USC is currently involved in negotiations to buy state-owned property in Exposition Park, which includes the land under the Los Angeles Memorial Coliseum and Sports Arena and five surrounding parking lots.Selling game · Spectators fill the Coliseum on game day. USC is in the process of buying the Coliseum from the state. The property has been owned by the state since 1921 and the Coliseum Commission has a lease that extends to 2054. – Daily Trojan file photo The Coliseum and Sports Arena are currently jointly owned by the state of California, Los Angeles County and the City of Los Angeles. The Los Angeles Memorial Coliseum Commission, which has board members from each of the three ownership interests, manages the facilities according to a lease with the state.The state approached USC with a proposal for a sale and talks began in early December, with the state initially offering to sell the property it has owned since 1921 for $54 million.California’s current budget problems provided the impetus for the governor’s office to contact the university with the proposed sale, said Kristina Raspe, the university’s associate senior vice president of real estate and asset management.“We’re proposing to buy the land from the state of California, and we would buy the land subject to the existing leases,” Raspe said. “The Coliseum Commission has a lease that goes through 2054, so nothing would change with regard to the operation of the Coliseum on a day-to-day basis.”Raspe said she expected a deal to be reached by the end of December, but the negotiation process was extended when the Board of Directors for Exposition Park and the California Science Center decided on Dec. 22 to continue studying all aspects of the offer before approving the sale.Los Angeles City Council members Bernard Parks, Jan Perry and Ed Reyes had contacted the Board to request that there be “adequate community outreach and discussion” before a sale was approved, according to the Daily News.Councilman Parks, who is also a member of the Coliseum Commission, expressed concern about land in a public park being sold to a private entity such as USC.“Rather than go and make a decision about a sale, they should create the prospect of a designated buyer while having the process done in a public setting so that everybody knows the ramifications of what they’re talking about,” Parks said. “The public needs to know what it’s going to mean to have a public park go into private hands.”Parks said he stressed the importance of communication in the sale because there are too many questions surrounding technicalities of the sale that even members of the Coliseum Commission don’t know the answers to.Negotiations are likely to take at least two to three months, Raspe said, and any deal will have to be approved by newly inaugurated Gov. Jerry Brown.The Coliseum Commission would still be in charge of any maintenance, improvements and leasing opportunities for the stadium, and USC would pay rent for six days a year for each home football game.Because of the Coliseum’s status as a national historic landmark, a complete redevelopment of the property is unlikely. The stadium will continue to benefit from improvements, but its landmark status restricts what can be done with the land.The Sports Arena, though, is already the subject of redevelopment plans. According to the Coliseum Commission, the current arena is underutilized and in need of several structural upgrades.Two months ago, the commission submitted an environmental impact report for circulation that outlines redevelopment of the property into either a Major League Soccer stadium or an open-air amphitheater and multiple-use space.Raspe said USC is supportive of the Coliseum Commission’s plans for redevelopment of the Sports Arena and, in the event of a successful purchase of the property, would have input in the process of redevelopment.Raspe said that despite the long negotiations ahead, the university is optimistic about the potential sale.“It’s a nice way to preserve all the properties in the park while allowing the university to upgrade them,” she said. “People seem to be positive, but there’s a long way to go before we have a deal.”The Coliseum Commission’s lease on the structures would remain in place even if USC were to buy the property on which they are built. It would continue to operate the Coliseum and Sports Arena while the university would act as the landlord of the commission.Parks questioned exactly how such a relationship between the commission and the university would work in the event of a sale, especially since the university would then be “both a landlord and a tenant.”The parking lots would still have to be available for the museums and events at the Coliseum and Sports Arena, but they would provide additional overflow parking for the university, should it be necessary, Raspe said.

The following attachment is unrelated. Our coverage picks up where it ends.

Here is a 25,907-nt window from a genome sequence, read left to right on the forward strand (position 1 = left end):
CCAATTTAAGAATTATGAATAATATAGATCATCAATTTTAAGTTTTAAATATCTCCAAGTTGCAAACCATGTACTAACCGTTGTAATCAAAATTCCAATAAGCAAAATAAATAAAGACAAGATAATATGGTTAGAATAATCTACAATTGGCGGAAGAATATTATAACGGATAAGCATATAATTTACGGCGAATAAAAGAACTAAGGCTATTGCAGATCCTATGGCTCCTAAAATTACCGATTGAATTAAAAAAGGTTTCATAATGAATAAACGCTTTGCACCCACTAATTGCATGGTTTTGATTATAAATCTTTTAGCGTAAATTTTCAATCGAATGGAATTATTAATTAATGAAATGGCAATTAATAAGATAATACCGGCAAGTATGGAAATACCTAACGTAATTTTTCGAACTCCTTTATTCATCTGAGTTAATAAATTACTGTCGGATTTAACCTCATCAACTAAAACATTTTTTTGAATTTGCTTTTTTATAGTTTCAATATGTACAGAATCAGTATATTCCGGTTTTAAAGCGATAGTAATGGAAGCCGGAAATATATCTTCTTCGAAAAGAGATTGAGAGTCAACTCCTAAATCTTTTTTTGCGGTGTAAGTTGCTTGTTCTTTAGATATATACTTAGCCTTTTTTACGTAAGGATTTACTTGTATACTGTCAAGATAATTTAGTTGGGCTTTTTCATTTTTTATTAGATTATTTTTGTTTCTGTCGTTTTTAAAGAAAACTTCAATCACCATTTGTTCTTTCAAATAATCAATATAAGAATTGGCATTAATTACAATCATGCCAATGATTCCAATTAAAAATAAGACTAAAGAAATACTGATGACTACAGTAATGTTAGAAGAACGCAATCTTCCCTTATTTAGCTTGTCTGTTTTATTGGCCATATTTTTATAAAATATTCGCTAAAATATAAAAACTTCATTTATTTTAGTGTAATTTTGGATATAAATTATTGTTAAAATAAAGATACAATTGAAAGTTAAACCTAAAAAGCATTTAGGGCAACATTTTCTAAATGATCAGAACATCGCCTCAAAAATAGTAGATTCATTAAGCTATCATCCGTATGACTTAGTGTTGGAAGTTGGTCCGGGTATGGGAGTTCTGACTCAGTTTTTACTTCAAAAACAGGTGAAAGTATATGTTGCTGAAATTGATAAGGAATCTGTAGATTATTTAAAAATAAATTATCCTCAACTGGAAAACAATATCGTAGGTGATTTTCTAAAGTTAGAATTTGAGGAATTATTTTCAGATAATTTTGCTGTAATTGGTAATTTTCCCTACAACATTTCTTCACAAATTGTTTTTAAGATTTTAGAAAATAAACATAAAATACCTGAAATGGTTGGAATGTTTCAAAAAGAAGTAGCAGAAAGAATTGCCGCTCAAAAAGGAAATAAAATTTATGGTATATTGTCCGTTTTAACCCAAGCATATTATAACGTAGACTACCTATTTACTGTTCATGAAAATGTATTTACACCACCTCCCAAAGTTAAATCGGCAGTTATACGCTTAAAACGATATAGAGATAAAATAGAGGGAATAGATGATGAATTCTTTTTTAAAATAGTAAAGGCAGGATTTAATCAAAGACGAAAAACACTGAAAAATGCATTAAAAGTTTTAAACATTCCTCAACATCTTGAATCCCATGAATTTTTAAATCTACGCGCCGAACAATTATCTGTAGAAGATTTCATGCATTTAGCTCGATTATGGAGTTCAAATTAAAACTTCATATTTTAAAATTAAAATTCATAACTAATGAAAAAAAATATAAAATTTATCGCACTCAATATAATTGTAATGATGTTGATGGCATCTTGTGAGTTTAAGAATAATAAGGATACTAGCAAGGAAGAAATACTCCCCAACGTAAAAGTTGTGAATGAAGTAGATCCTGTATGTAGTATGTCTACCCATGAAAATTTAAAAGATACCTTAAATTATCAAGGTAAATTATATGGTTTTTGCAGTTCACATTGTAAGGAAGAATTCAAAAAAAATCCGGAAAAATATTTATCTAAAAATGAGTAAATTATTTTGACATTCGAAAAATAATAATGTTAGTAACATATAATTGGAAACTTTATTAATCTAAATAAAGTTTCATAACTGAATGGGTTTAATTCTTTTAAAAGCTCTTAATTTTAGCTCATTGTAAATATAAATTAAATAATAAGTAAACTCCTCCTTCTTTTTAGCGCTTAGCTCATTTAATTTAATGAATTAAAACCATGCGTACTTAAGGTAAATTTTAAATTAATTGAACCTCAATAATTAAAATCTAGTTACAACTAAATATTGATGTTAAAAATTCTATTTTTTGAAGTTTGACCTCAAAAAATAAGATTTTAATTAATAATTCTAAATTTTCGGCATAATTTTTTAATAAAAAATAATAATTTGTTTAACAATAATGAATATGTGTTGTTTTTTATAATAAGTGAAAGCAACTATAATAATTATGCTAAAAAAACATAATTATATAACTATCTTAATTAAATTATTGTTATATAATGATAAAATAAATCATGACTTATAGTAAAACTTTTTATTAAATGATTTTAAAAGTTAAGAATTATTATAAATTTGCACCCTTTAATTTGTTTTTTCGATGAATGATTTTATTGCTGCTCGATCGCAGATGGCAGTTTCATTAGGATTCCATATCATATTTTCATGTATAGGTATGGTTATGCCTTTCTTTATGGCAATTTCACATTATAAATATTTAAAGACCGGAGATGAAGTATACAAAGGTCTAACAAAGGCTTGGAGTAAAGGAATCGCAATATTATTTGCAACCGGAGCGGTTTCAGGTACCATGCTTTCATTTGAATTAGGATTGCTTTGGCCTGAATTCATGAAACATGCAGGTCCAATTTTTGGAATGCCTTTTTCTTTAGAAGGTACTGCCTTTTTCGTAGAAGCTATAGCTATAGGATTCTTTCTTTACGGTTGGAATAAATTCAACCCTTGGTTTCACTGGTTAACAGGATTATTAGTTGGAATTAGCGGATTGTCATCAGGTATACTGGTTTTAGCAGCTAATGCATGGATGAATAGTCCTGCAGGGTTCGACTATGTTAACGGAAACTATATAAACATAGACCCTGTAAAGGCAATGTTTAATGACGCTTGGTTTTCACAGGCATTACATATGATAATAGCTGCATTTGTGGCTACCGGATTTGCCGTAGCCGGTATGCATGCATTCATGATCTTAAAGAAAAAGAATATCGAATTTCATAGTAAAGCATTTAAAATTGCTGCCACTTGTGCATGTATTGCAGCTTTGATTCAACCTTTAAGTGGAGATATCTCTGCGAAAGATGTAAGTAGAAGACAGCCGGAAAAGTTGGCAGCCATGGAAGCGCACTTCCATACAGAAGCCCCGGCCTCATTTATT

Amanda Rodgers and Komal Safdar may appear to have little in common, but by the end of their sophomore year the doubles partners were able to call each other best friends. The lefty Rodgers stands at almost 6 feet tall, studies communications and rhetorical studies and has a more outgoing personality. Her usual doubles partner Safdar stands at only 5-feet, 6-inches, is a righty, studies biochemistry and is more shy. The two started playing doubles during their sophomore years and have been mostly successful since — going 2-1 in the Big East tournament together last year and starting the current season 1-1-1 as partners. Interim head coach Shelley George recently switched up doubles pairings to try and right her team’s early-season struggles, but that hasn’t changed the relationship developed by the two. “I nicknamed them ‘Team Fantastic.’ They just fit right from the very first moment,” said former Syracuse head coach Luke Jensen, who originally paired the two together. “They handled adversity really well. They haven’t really smoked teams, but they always come out the better team in the end because they find a way to win.”AdvertisementThis is placeholder textThe two were not always the best of friends. But at the start of their sophomore year, they started hanging out more often. Safdar would come to Rodgers’ apartment more frequently as the year went on, as their bond grew and then strengthened when Jensen paired them together. “She’s very positive and I’m very positive, so I think we both have really good outlooks on life,” Rodgers said. “We are different in a lot of ways, but we have the same morals and stuff, so it was easy to get along with her.”The duo struggled together at first. Because they have different dominant hands, when the ball would come down the middle of the court the partners had trouble deciding who would use their forehand. They struggled determining who would call off the other person, especially on overheads. Safdar said the two practiced for hours each day just working on issues of communication.Eventually the duo figured out the issues. They won 10 matches together last year, not including the Big East tournament, and their only defeat this season came in a highly competitive 8-6 set. The duo figured out how to play to their strengths more, with Rodgers leaning on the big serve and consistent groundstrokes, and Safdar sticking to her aggressive style and strong net play. “We go to our strengths,” Safdar said. “The strengths are that for one, she’s really consistent so she’ll often set me up at the net, whether it’s with her big serve. That’s a huge thing. She’ll pretty much serve our opponent off the court and I’m right there to volley it out.”Having such a strong bond helps take some of the pressure off Rodgers and Safdar and creates a more comfortable atmosphere. This type of ease they feel helps when the two have to close out tight matches.“It’s great because it creates a relaxed environment,” Safdar said. “We can laugh about things, but we also know how to stay competitive.”While Safdar and Rodgers had some success to start this season, the team as a whole struggled and failed to win a match with the two playing together. The pairings will be different moving forward, but Rodgers’ and Safdars’ experience in doubles could help the Orange moving forward. “We haven’t been winning the doubles point,” George said. “We’re just changing it up a little bit and finding something that works and something we can hang our hat on.” Comments Published on March 4, 2014 at 12:32 am Contact Ryan: [email protected] Facebook Twitter Google+